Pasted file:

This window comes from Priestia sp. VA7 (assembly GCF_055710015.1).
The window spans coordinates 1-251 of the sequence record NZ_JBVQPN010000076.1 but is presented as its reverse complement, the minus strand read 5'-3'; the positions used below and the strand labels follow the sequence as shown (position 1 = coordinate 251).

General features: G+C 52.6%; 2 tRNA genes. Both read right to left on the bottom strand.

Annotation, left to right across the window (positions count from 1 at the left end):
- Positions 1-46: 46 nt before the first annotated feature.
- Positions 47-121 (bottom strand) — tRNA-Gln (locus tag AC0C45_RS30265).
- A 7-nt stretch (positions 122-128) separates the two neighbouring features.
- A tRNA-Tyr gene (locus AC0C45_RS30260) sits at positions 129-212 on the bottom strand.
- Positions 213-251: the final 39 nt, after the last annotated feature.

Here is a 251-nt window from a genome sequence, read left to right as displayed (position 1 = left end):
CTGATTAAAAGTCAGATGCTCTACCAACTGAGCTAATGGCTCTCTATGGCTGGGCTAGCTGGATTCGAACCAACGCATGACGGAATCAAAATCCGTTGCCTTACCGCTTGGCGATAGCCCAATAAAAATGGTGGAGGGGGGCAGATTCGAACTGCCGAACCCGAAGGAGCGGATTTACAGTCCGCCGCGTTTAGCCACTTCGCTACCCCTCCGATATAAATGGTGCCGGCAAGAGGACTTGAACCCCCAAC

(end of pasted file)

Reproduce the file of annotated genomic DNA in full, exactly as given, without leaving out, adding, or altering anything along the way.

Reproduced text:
This window comes from Priestia sp. VA7 (assembly GCF_055710015.1).
The window spans coordinates 1-251 of the sequence record NZ_JBVQPN010000076.1 but is presented as its reverse complement, the minus strand read 5'-3'; the positions used below and the strand labels follow the sequence as shown (position 1 = coordinate 251).

General features: G+C 52.6%; 2 tRNA genes. Both read right to left on the bottom strand.

Annotation, left to right across the window (positions count from 1 at the left end):
- Positions 1-46: 46 nt before the first annotated feature.
- Positions 47-121 (bottom strand) — tRNA-Gln (locus tag AC0C45_RS30265).
- A 7-nt stretch (positions 122-128) separates the two neighbouring features.
- A tRNA-Tyr gene (locus AC0C45_RS30260) sits at positions 129-212 on the bottom strand.
- Positions 213-251: the final 39 nt, after the last annotated feature.

Here is a 251-nt window from a genome sequence, read left to right as displayed (position 1 = left end):
CTGATTAAAAGTCAGATGCTCTACCAACTGAGCTAATGGCTCTCTATGGCTGGGCTAGCTGGATTCGAACCAACGCATGACGGAATCAAAATCCGTTGCCTTACCGCTTGGCGATAGCCCAATAAAAATGGTGGAGGGGGGCAGATTCGAACTGCCGAACCCGAAGGAGCGGATTTACAGTCCGCCGCGTTTAGCCACTTCGCTACCCCTCCGATATAAATGGTGCCGGCAAGAGGACTTGAACCCCCAAC